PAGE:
By now you’ve either heard or, like me, been fortunate enough to come across a post or Facebook post by Ari Melber or Stan’s CafeShakin’s Terry Englebrecht (among others). These inspiring yet often controversial authors and social media folks say they have just purchased a two-story townhouse located at 622 University Avenue, and are “inspired” by its owners, who have been quietly prepping for the move.
For good or ill, there’s no denying the New York City real estate market is great right now. Recently, after considering a home of my own for almost a year, I finally had to make the decision: 27-year-old Stan has put his own market asking price up by one full million dollars – largely because he’s still renting across the street in the West Village – and now the asking price for me, 24, is now $1.99 million. That alone is worth living across the street from, and others in the same neighborhood, because every day that passes further illustrates my allegiance.
For me, the choice wasn’t a simple one, and was a complicated collaboration that involved me visiting the building several times and meeting with Stan and his wife. For my part, it’s been difficult to find and give into anything that sounds extravagant or extravagant even in the rarest of moments, but even with the years I’ve spent in the city, I’ve never seen a developer create spaces so wrought with the details that only true artists create.
In my own building, roughly five of my neighbors are all artists; artists who have created and envisioned a vibrant building that, in some cases, means allowing to occupy parts of their apartments that they did not want when they purchased, or that someone else owned. There are little touches, like constantly rearranging their countertops or making sure they pull out all the drawers. There’s sweat equity, like how each of their door knobs has been permanently adjusted. There’s craftsmanship, like the way glass and silo sections meet to form them into a singular hand-painted wall-mounted window. There’s elaborate detail after detail, but most of all, most of all, there’s a sense of community.
Stan and I exchanged projects, agreed on parts of the building, discussed what each of us wanted to accomplish with our pieces of the building, the shopping we’d do with some of the surrounding buildings and a general strategy. Stan offered up space that I can later use if I need it (which, let’s face it, I’m not a world-class artist, but a future list of donations is sure to yield donations and cards and wishes, and I need help). But the biggest reason I took Stan’s bait was because his wife, Jayda Lehmkuhl, is an artist and designer who has worked as an artist in residence at Ben’s Restaurant, Dave’s Coffee and New York Magazine.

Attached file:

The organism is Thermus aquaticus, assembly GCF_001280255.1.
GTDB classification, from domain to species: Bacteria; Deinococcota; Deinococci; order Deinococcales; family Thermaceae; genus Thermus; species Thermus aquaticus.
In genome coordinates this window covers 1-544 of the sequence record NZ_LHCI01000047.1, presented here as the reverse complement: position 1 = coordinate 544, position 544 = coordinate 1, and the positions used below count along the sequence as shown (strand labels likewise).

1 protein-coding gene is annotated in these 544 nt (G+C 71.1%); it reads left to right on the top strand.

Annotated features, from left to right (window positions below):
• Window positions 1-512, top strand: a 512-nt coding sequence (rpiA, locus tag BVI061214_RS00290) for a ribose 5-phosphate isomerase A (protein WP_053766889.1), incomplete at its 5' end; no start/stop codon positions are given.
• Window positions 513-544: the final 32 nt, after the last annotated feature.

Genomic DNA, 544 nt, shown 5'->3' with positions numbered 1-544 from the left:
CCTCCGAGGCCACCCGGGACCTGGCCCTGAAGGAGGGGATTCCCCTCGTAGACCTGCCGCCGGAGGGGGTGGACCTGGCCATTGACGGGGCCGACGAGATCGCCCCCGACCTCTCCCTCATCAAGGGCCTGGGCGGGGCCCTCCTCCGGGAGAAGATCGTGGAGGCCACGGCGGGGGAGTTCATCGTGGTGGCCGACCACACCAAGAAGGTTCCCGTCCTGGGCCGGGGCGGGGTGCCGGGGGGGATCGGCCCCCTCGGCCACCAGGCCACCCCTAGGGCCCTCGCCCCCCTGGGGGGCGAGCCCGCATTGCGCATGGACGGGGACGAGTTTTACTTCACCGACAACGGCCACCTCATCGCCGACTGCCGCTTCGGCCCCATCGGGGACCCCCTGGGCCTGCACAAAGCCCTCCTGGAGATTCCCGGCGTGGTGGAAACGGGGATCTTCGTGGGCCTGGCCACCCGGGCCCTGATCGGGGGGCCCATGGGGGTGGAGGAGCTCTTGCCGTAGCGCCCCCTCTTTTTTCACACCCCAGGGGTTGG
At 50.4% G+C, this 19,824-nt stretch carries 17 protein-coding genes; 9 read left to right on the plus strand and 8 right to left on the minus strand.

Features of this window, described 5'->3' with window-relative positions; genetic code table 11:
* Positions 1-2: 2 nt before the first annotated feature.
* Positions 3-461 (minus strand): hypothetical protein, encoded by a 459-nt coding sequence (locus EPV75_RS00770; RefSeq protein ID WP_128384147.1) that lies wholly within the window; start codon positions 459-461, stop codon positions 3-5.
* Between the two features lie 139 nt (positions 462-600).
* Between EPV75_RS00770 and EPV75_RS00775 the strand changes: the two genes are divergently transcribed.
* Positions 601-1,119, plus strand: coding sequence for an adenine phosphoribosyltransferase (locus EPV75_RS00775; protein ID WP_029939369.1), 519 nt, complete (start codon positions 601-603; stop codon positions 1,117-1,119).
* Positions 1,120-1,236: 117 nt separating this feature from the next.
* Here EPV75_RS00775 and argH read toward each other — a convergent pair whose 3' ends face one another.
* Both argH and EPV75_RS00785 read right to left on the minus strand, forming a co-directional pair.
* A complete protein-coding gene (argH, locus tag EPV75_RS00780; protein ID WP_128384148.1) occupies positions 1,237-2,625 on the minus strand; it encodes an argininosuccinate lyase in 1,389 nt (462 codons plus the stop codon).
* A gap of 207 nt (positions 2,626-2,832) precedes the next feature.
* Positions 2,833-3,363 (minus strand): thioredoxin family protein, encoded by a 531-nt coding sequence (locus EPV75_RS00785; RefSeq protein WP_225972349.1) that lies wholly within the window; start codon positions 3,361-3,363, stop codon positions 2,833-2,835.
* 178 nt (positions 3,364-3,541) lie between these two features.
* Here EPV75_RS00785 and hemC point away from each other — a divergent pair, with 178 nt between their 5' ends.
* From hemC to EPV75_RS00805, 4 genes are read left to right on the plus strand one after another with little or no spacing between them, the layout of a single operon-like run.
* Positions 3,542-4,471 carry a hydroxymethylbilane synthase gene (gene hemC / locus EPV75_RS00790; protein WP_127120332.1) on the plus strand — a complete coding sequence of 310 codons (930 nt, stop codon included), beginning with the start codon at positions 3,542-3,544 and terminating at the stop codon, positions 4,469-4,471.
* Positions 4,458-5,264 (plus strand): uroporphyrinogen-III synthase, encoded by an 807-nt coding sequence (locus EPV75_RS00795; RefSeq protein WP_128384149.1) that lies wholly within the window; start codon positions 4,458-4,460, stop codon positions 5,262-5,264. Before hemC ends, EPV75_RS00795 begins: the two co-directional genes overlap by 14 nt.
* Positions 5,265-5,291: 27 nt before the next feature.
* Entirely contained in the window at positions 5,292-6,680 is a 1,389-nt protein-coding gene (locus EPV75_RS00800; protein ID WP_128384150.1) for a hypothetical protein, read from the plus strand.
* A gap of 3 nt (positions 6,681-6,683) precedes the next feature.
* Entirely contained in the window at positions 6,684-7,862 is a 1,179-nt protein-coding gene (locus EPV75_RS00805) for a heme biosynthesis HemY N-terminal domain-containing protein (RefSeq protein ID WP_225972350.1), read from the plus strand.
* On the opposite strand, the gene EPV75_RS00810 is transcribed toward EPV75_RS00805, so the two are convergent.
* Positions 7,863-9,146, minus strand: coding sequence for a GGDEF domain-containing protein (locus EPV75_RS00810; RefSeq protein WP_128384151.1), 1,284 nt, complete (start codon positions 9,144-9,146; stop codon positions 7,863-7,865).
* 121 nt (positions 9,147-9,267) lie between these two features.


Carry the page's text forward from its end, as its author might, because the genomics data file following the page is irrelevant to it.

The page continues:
In some ways, it almost feels as if my new neighbors were chosen by fate. I genuinely wish I had found myself a place to spend time with her in 2015; we are so busy in our respective disciplines and schedules that it’s so hard to find time together. But in addition to a home the size of my dressing room, we both need a kitchen. She already has her own cookbook coming out. And any artist knows what a necessity a stovetop is.
You can probably call what I’m saying elaborate on the surface, and perhaps on a deep level – of course a “creative” home is a day in the life of an artist and the ideas we hold dear. In one part of my personal autobiography, though, I do find that good work should never be measured by the creation of the greatest words, a collection of the best paintings, or sculptures – it should be measured by the artist finding a way to engage with others in a way that gives them more life and love, a way to be truly present with their creative process.
As a young artist, I’m grateful for this opportunity to be surrounded by others who are also passionate about what we do, and who create a space that empowers those around us to do great work.
Ari Melber is co-host of the SiriusXM show Full Frontal with Samantha Bee. Ari is a writer, producer, and director of several television shows. You can catch Ari on the show Full Frontal with Samantha Bee weekdays and webisodes at FullFrontalSamathaBee.com.